- Associate Professor of Physiology in Psychiatry
- (312) 413-4572
- Room #:529
John Larson is Associate Professor of Physiology in Psychiatry and Director of Graduate Studies for the Graduate Program in Neuroscience. He received a B.S. in Psychology from the University of Illinois at Urbana-Champaign and a Ph.D. in Psychobiology from the University of California, Irvine. His research interests are in understanding the role of synaptic plasticity mechanisms in learning and memory formation. Dr. Larson studies mouse models for diseases affecting learning and memory, such as Alzheimer’s disease and autism spectrum disorders. Of particular interest is the neurobiology of Fragile X Syndrome, a monogenetic disorder that is the most common inherited intellectual disability and the most common known cause of autism. Dr. Larson is also interested in the synaptic and cellular mechanisms responsible for neuronal damage after oxygen deprivation (hypoxia) as occurs in stroke.
Cellular and molecular mechanisms for learning and memory; Olfaction (smell); Autism; Fragile X syndrome; Alzheimer’s disease; Comparative neurobiology
Cortical synaptic function and memory in mouse models for autism
Neurobiology of the naked mole-rat
Regulation of neuronal gene expression in learning
Synaptic plasticity and neuronal function in mouse models for Alzheimer’s disease
Olfactory learning and memory in mice
Aging and memory function in mice
Mechanisms for hypoxia tolerance in mammalian nervous system.
Smalheiser, N.R., Lugli, G., Thimmapuram, J., Cook, E.H., & Larson, J., Endogenous siRNAs and noncoding RNA-derived small RNAs are expressed in adult mouse hippocampus and are up-regulated in olfactory discrimination training. RNA (in press).
Hu, Y.-S., Xu, P., Pigino, G., Brady, S.T., Larson, J., & Lazarov, O. Complex environment experience rescues impaired neurogenesis, enhances synaptic plasticity, and attenuates neuropathology in Familial Alzheimer’s Disease-linked APPswe/PS1E9 mice. FASEB Journal, 24 (2010) 1667-1681.
Smalheiser, N.R., Lugli, G., Lenon, A., Davis, J.M., Torvik, V.I., & Larson, J. Olfactory discrimination training up-regulates and reorganizes expression of microRNAs in adult mouse hippocampus. ASN Neuro, 2(1): e00028 (PMCID: PMC2832745).
Larson, J. & Park, T.J. Extreme hypoxia tolerance of naked mole-rat brain. NeuroReport, 20 (2009) 1634-1637 (PMID: 19907351).
Patel, R.C. & Larson, J. Impaired olfactory discrimination learning and decreased olfactory sensitivity in aged C57Bl/6 mice. Neurobiology of Aging, 30 (2009) 829-837 (PMID: 17904696).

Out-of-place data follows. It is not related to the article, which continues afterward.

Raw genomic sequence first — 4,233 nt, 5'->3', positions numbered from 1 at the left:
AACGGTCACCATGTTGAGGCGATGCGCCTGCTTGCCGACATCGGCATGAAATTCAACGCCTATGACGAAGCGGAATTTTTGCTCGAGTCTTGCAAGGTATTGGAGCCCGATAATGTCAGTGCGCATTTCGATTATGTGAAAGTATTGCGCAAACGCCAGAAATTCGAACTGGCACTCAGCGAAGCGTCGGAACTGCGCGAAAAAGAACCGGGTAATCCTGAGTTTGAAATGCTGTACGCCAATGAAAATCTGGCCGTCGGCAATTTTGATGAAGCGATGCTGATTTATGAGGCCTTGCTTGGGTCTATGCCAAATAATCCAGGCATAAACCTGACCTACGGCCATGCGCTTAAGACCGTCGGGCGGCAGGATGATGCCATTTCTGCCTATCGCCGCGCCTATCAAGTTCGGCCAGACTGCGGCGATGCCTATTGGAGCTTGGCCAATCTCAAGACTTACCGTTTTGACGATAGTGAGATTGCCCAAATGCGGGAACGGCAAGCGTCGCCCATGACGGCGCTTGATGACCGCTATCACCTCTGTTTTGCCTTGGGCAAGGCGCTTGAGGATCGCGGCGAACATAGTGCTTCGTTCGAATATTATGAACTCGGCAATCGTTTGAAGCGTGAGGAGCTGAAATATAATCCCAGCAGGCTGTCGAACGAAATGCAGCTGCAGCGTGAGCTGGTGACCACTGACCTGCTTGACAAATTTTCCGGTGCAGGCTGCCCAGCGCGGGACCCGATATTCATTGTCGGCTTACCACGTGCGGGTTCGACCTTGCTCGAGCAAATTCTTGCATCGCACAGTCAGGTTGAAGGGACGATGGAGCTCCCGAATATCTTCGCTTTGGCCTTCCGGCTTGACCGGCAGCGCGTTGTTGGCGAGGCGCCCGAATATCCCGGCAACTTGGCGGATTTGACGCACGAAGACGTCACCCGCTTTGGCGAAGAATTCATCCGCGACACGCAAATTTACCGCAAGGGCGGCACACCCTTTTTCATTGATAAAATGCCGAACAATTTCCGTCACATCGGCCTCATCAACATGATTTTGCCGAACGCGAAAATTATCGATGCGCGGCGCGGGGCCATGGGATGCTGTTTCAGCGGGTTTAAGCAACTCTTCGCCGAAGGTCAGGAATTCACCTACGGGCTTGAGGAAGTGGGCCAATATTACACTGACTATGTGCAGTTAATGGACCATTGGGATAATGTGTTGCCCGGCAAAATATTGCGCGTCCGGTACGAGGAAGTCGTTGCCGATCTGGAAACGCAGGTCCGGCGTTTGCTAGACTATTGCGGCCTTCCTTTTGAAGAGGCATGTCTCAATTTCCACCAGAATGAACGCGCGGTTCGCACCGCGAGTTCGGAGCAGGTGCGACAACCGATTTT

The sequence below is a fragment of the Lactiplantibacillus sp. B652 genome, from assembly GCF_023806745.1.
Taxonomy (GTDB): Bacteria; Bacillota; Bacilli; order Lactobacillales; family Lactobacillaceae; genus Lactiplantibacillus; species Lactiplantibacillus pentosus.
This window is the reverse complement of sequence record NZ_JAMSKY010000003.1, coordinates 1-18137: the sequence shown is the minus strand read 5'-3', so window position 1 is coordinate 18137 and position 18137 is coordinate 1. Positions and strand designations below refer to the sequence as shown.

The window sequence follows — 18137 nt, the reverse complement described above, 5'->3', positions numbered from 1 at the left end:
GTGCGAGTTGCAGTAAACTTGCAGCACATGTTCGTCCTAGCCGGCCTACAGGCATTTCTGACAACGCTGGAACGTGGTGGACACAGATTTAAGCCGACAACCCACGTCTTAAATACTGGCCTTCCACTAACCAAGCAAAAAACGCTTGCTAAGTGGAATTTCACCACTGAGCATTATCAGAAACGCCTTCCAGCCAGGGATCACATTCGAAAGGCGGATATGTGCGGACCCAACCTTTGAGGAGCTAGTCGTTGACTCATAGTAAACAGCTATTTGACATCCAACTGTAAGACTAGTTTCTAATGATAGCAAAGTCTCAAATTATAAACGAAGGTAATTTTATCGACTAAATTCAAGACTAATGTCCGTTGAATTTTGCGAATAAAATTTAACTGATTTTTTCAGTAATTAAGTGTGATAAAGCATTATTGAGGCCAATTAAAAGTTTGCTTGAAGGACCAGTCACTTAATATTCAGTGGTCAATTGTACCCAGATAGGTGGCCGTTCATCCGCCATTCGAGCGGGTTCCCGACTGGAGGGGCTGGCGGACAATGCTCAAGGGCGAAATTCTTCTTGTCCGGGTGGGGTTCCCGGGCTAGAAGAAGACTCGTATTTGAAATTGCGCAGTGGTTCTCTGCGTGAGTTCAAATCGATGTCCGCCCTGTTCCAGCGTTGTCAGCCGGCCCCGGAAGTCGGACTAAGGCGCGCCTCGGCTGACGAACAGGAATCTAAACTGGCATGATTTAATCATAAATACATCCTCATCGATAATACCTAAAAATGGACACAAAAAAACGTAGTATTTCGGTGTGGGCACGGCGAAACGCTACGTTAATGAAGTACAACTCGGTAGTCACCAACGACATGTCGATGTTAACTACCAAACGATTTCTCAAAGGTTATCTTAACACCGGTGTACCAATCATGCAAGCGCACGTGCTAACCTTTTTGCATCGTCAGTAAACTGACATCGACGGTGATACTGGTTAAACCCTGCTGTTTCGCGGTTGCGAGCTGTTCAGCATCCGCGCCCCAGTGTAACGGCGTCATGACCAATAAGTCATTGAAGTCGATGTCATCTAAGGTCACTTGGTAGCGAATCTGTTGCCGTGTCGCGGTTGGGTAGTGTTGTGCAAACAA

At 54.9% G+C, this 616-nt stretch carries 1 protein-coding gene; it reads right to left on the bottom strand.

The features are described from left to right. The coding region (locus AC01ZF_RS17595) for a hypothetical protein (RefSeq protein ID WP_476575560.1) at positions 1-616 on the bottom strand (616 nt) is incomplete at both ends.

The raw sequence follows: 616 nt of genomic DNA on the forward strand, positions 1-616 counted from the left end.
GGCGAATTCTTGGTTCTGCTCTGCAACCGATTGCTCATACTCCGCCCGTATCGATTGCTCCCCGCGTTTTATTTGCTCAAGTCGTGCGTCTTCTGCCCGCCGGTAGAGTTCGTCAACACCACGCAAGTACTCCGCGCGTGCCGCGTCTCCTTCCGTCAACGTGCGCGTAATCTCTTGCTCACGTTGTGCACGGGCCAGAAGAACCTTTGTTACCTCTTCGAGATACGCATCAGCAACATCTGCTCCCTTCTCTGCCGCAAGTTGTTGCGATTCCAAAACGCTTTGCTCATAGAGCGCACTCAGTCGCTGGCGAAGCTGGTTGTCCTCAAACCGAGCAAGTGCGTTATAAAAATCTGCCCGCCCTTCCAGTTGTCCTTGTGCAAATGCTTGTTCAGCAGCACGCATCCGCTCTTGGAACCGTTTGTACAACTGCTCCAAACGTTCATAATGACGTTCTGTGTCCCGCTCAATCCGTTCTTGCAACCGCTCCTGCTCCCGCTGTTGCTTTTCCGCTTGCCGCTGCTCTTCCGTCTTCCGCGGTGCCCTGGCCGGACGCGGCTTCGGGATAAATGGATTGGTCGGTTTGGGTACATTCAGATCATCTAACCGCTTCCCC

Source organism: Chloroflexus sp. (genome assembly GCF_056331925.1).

Larson, J., Kim, D., Patel, R.C., & Floreani, C. Olfactory discrimination learning in mice lacking the fragile X mental retardation protein. Neurobiology of Learning and Memory, 90 (2008) 90-102 (PMCID: PMC2493566).
Lazarov, O. & Larson, J. Environmental enrichment: from mouse AD model to AD therapy. In: M.-K Sun (Ed.), Research Progress in Alzheimer’s Disease and Dementia (Vol. 3), New York: Nova (2008) pp. 303-328.
Larson, J. Jessen, R.E., Kim, D., Fine, A.-K.S., & J. du Hoffmann. Age-dependent and selective impairment of LTP in anterior piriform cortex of mice lacking the fragile X mental retardation protein. Journal of Neuroscience, 25 (2005) 9460-9469 (PMID: 16221856).
Larson, J. & Sieprawska, D. Automated study of simultaneous-cue olfactory discrimination learning in adult mice. Behavioral Neuroscience, 116 (2002) 588-599 (PMID: 12148926).
Larson, J., Lynch, G., Games, D., & Seubert, P. Alterations in synaptic transmission and long-term potentiation in hippocampal slices from young and aged PDAPP mice. Brain Research, 840 (1999) 23-35 (PMID: 10517949).
|Exercise Training and Protection from Hypoxic Brain Damage||Stroke is one of the leading causes of both mortality and adult-acquired disability worldwide. The loss of blood supply (ischemia) to the brain induces a rapid cascade of cellular reactions to loss of energy (ATP) production that causes neuronal death within minutes.||
||Synaptic Plasticity and Memory Laboratory||On-going|
|Neurobiology of the Naked Mole-Rat||Naked mole-rats have an unusual lifestyle in that they combine a fully subterranean existence, extreme sociality, and a proclivity for living in large numbers.||Synaptic Plasticity and Memory Laboratory||On-going|
|Prenatal SSRI exposure on cognition & synaptic plasticity in autism mouse models||This project aims to test whether prenatal selective serotonin reuptake inhibitor (SSRI) exposure in a syndromic (monogenic) mouse model (Fmr1-KO) and idiopathic (polygenic) mouse model (BTBR) of autism spectrum disorders (ASD) exacerbates existing cognitive and synaptic plasticity phenotypes or produces new ASD-related cognitive impairments and synaptic alterations. Specific Aim 1 will determ||Synaptic Plasticity and Memory Laboratory||On-going|